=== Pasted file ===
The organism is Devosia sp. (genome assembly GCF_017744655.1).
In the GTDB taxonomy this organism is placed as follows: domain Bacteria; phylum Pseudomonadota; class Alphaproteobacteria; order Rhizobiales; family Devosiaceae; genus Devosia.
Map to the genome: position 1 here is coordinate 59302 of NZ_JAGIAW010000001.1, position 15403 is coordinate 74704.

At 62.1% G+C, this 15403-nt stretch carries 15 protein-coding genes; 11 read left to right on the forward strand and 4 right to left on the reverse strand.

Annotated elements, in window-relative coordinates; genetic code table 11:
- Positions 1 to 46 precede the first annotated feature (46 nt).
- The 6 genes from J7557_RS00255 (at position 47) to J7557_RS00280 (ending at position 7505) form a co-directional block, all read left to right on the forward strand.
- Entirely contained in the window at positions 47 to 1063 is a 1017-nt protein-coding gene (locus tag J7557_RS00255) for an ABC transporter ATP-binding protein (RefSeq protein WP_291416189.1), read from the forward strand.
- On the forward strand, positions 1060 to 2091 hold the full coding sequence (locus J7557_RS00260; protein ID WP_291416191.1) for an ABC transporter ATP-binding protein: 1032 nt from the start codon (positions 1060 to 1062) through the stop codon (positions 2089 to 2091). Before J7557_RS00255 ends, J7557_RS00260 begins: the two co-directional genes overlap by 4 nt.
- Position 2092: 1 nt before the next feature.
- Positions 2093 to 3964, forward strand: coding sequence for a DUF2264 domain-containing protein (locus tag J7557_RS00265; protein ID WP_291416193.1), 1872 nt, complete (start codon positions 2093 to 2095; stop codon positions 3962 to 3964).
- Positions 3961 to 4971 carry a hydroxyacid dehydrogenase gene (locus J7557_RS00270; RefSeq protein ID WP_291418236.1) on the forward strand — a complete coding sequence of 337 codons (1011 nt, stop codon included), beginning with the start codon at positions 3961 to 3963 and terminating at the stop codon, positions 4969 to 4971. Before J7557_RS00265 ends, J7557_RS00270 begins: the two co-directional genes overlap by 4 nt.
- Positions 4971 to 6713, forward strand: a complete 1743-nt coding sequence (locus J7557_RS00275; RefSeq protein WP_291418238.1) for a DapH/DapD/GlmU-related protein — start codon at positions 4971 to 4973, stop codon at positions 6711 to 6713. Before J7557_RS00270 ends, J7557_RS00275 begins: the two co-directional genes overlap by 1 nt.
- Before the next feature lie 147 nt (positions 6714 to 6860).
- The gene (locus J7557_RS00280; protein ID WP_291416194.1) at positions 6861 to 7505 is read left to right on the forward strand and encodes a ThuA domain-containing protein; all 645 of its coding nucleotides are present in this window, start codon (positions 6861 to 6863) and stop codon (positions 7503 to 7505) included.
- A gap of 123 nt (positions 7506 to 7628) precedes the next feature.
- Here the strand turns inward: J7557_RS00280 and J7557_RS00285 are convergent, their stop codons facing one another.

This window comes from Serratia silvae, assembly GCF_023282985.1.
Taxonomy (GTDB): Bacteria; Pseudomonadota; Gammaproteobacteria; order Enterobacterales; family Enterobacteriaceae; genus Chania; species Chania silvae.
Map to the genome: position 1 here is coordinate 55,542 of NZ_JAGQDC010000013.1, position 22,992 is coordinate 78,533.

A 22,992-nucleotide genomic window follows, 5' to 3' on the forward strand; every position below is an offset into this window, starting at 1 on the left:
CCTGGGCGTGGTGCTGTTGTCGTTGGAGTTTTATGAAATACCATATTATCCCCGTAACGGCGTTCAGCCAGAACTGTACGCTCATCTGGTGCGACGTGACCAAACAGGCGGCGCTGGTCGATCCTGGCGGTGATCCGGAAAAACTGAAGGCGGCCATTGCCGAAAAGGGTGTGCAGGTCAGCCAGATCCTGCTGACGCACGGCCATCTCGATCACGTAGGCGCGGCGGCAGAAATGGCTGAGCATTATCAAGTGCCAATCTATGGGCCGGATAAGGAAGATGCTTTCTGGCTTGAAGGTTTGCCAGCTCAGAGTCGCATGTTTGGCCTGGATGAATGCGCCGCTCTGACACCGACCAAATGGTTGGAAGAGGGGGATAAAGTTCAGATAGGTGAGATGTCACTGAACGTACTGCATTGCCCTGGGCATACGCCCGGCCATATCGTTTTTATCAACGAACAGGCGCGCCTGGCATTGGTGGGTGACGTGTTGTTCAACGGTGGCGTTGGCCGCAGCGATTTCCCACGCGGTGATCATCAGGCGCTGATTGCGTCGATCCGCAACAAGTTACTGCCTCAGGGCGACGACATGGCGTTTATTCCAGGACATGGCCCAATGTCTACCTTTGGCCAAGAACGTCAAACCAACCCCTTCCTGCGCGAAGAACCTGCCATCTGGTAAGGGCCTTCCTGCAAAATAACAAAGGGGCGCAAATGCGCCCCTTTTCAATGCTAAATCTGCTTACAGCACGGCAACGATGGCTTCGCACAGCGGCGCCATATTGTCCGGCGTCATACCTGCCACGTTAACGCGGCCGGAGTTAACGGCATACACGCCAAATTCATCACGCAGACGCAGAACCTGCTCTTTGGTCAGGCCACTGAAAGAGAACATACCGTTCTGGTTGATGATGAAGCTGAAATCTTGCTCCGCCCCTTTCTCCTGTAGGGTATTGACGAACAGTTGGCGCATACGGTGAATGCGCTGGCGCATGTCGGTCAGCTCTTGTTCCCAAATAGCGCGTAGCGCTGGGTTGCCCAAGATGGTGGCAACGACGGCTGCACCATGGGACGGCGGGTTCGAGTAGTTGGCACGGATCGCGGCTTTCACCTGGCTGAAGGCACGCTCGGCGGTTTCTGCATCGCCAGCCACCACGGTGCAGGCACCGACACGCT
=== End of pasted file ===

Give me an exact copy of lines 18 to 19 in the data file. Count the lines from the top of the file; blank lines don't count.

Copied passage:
This window comes from Serratia silvae, assembly GCF_023282985.1.
Taxonomy (GTDB): Bacteria; Pseudomonadota; Gammaproteobacteria; order Enterobacterales; family Enterobacteriaceae; genus Chania; species Chania silvae.